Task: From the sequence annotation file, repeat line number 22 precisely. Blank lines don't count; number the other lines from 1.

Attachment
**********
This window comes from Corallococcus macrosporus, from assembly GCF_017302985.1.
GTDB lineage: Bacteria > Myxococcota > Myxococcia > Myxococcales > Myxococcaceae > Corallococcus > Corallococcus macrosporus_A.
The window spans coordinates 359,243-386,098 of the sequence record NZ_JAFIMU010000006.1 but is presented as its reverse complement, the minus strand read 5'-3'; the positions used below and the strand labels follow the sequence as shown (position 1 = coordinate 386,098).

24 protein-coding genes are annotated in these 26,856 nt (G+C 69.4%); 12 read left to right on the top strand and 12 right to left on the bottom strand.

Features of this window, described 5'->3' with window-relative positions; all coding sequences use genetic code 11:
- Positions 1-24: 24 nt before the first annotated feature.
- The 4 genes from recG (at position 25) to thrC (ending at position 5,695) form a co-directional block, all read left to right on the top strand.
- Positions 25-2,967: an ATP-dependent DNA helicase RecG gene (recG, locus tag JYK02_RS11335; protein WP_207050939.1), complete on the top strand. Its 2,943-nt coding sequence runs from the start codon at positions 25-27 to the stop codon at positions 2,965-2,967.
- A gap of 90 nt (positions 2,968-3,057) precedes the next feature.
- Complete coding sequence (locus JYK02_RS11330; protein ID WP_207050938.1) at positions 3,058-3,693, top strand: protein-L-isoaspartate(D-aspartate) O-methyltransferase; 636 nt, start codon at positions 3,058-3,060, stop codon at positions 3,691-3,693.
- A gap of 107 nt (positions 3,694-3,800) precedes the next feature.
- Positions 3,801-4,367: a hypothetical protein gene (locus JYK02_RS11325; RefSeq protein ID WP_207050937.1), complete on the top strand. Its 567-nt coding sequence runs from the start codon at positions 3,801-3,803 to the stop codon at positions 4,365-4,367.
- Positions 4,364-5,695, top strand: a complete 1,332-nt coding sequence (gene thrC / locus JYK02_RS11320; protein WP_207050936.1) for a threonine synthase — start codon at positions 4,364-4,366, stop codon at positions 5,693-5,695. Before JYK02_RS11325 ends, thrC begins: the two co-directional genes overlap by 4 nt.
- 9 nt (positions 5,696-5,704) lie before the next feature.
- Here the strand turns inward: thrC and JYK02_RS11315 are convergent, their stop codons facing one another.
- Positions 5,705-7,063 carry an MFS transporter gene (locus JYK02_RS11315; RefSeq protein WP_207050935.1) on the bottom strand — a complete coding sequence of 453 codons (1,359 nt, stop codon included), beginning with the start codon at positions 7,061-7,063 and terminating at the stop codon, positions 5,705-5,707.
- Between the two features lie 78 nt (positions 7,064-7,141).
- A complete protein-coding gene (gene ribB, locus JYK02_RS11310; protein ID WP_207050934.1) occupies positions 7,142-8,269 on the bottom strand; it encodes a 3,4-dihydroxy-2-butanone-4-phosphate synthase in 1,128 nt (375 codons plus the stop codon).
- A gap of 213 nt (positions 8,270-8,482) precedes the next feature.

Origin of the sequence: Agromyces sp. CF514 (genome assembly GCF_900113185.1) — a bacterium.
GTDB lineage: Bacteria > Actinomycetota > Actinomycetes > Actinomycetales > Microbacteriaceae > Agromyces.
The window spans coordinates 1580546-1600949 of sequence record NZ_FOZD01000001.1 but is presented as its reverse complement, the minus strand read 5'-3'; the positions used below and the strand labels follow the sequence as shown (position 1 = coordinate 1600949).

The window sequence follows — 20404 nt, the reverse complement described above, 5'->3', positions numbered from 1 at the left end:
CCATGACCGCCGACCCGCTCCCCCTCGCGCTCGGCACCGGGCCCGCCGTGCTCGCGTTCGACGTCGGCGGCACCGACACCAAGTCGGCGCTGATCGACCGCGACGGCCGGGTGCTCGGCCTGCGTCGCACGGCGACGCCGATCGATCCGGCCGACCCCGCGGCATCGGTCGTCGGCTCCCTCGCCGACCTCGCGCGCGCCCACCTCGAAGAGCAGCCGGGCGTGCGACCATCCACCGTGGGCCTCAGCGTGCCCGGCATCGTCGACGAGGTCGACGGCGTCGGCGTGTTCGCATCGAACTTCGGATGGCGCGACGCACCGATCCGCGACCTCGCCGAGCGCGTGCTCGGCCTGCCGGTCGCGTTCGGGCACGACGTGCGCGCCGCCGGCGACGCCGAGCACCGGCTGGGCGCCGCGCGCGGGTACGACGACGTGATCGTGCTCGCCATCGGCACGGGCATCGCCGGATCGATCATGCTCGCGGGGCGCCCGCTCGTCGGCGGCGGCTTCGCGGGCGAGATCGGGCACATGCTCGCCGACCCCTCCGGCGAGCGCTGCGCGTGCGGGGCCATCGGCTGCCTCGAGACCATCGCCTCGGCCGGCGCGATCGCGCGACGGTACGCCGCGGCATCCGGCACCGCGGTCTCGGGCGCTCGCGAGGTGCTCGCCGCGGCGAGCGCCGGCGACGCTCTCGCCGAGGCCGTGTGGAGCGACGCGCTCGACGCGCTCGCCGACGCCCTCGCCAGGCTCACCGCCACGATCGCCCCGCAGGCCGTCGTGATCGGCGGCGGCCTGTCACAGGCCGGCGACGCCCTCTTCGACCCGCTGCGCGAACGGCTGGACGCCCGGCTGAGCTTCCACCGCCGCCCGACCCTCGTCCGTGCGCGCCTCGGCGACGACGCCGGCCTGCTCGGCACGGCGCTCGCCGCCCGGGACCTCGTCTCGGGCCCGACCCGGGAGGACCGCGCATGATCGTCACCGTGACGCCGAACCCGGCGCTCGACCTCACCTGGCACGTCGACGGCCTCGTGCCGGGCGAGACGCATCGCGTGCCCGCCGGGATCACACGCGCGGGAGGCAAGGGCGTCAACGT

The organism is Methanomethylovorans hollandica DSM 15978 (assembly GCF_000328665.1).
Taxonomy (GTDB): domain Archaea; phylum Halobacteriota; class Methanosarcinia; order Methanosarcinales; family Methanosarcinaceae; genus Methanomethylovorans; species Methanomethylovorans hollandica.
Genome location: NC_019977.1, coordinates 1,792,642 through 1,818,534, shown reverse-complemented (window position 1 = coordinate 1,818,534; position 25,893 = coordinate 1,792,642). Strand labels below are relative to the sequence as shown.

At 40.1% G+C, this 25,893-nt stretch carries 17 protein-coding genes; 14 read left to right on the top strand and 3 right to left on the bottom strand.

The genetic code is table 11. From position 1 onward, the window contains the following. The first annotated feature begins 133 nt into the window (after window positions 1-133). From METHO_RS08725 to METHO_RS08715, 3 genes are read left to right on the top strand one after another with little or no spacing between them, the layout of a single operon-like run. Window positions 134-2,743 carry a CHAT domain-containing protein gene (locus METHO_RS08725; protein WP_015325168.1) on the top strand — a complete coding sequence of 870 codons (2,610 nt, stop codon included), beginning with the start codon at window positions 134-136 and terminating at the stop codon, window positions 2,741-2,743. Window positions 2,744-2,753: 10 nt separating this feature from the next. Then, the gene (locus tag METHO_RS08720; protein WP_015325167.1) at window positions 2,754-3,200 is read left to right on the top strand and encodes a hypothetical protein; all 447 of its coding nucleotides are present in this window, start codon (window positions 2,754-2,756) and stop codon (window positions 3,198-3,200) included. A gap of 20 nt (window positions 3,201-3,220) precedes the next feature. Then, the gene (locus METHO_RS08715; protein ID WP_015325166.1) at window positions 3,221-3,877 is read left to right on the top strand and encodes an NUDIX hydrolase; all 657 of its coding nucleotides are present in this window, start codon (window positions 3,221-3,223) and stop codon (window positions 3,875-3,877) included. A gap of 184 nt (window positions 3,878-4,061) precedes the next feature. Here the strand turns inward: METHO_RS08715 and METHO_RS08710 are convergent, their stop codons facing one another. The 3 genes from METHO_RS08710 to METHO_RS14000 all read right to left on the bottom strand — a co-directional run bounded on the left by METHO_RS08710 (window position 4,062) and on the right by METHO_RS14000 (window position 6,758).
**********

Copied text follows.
The window spans coordinates 1580546-1600949 of sequence record NZ_FOZD01000001.1 but is presented as its reverse complement, the minus strand read 5'-3'; the positions used below and the strand labels follow the sequence as shown (position 1 = coordinate 1600949).